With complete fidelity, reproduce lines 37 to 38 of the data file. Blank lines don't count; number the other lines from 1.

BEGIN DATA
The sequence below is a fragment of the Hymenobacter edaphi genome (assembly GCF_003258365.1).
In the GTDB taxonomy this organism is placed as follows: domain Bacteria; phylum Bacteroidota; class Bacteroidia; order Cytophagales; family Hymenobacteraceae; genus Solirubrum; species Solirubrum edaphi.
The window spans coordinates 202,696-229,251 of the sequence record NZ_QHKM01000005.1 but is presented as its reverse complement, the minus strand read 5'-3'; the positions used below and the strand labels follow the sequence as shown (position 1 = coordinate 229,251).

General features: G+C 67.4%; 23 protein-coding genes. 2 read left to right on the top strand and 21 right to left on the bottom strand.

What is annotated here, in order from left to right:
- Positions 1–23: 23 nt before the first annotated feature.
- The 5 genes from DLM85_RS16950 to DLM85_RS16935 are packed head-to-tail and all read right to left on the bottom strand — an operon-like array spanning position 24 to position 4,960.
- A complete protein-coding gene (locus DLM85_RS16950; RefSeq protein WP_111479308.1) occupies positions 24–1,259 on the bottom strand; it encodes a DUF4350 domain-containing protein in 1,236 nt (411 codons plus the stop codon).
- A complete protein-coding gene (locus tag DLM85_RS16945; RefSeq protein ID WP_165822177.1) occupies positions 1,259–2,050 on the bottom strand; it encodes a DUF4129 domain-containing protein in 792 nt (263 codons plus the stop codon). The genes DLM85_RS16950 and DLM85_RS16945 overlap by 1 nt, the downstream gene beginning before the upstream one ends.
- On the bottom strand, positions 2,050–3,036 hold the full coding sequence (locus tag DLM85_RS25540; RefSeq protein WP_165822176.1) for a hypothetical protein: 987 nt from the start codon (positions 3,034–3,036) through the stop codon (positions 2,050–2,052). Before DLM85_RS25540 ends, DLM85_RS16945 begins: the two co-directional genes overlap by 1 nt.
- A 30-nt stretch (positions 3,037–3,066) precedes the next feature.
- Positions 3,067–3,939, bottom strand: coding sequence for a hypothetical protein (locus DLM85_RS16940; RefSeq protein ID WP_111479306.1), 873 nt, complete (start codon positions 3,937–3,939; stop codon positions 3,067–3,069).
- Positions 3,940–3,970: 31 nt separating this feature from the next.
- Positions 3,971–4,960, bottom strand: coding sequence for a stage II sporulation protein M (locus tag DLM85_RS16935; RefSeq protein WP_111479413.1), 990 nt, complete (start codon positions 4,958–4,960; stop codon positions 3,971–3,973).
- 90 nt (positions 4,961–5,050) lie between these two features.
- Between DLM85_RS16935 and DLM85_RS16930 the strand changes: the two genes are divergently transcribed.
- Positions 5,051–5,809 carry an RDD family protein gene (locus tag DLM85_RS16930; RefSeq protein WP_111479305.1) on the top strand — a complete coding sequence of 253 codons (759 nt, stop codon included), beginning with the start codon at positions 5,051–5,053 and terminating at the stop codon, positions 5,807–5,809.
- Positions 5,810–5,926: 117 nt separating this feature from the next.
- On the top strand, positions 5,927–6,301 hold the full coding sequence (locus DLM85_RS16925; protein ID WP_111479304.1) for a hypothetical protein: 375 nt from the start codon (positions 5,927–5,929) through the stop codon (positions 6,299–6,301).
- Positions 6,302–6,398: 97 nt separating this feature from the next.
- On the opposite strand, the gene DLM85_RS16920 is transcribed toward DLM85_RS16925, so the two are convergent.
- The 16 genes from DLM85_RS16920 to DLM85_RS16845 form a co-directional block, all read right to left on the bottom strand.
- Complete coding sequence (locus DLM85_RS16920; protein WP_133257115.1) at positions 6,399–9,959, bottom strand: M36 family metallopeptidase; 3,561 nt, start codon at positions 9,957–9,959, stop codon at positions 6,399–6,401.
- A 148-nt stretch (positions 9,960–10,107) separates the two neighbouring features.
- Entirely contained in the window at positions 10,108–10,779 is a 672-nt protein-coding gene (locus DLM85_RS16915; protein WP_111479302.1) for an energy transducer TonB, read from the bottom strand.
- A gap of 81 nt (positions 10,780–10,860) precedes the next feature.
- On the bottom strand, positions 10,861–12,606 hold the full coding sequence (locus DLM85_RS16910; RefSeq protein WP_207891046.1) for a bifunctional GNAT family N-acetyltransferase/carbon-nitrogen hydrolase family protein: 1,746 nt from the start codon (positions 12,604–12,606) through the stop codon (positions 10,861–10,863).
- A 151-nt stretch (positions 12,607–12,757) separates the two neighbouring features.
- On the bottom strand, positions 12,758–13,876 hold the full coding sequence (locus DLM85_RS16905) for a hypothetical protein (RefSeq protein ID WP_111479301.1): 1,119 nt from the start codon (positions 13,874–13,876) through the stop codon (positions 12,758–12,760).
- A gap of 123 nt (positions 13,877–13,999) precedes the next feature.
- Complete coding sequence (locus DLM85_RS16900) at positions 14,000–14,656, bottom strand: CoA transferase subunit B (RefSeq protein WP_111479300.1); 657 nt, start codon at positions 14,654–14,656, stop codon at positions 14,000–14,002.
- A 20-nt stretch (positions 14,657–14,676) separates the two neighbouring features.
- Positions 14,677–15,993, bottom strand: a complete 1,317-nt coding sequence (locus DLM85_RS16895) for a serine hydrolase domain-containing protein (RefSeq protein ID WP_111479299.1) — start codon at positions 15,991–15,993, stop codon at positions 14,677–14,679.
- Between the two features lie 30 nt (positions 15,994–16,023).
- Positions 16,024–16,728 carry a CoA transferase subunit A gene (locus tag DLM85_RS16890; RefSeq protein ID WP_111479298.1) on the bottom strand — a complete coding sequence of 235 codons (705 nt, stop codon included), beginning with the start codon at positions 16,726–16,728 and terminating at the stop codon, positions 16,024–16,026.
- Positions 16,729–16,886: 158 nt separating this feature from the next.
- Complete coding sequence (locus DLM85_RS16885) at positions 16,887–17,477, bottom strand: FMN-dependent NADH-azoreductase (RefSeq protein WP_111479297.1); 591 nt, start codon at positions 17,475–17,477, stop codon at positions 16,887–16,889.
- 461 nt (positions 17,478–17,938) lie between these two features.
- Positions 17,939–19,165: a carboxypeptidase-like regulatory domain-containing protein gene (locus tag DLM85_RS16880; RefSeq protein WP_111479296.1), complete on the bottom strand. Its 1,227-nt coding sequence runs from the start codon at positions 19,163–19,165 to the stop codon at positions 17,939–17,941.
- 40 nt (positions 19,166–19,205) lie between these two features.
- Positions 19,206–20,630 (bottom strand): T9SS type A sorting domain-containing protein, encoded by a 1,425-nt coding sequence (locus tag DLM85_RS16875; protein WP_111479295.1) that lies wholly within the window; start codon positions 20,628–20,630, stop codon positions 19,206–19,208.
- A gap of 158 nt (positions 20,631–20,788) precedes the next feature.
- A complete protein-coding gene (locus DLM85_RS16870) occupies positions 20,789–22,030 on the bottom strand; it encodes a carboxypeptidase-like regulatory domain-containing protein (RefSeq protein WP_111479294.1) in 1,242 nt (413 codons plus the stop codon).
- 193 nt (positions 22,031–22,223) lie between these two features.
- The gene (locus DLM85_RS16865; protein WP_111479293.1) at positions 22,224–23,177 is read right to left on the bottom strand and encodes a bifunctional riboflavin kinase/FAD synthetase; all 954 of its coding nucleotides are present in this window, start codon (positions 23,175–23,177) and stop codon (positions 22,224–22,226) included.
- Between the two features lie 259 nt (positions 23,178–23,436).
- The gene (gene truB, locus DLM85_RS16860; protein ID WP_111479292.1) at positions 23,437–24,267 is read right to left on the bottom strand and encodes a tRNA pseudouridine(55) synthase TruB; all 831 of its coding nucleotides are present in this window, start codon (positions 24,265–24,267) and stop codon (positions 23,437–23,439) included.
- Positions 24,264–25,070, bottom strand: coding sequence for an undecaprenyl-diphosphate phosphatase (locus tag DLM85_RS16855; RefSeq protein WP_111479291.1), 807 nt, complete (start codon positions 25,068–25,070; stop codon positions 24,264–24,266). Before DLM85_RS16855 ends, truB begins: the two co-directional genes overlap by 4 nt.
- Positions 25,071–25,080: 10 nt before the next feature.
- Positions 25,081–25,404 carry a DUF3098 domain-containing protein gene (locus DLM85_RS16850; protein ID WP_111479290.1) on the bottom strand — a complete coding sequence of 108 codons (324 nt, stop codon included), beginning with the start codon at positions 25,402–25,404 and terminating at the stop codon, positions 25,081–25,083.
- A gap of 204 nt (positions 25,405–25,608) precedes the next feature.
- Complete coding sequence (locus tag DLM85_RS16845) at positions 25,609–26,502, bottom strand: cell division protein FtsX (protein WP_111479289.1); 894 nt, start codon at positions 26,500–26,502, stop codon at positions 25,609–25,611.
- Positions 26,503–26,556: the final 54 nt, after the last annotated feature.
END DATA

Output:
- Complete coding sequence (locus DLM85_RS16885) at positions 16,887–17,477, bottom strand: FMN-dependent NADH-azoreductase (RefSeq protein WP_111479297.1); 591 nt, start codon at positions 17,475–17,477, stop codon at positions 16,887–16,889.
- 461 nt (positions 17,478–17,938) lie between these two features.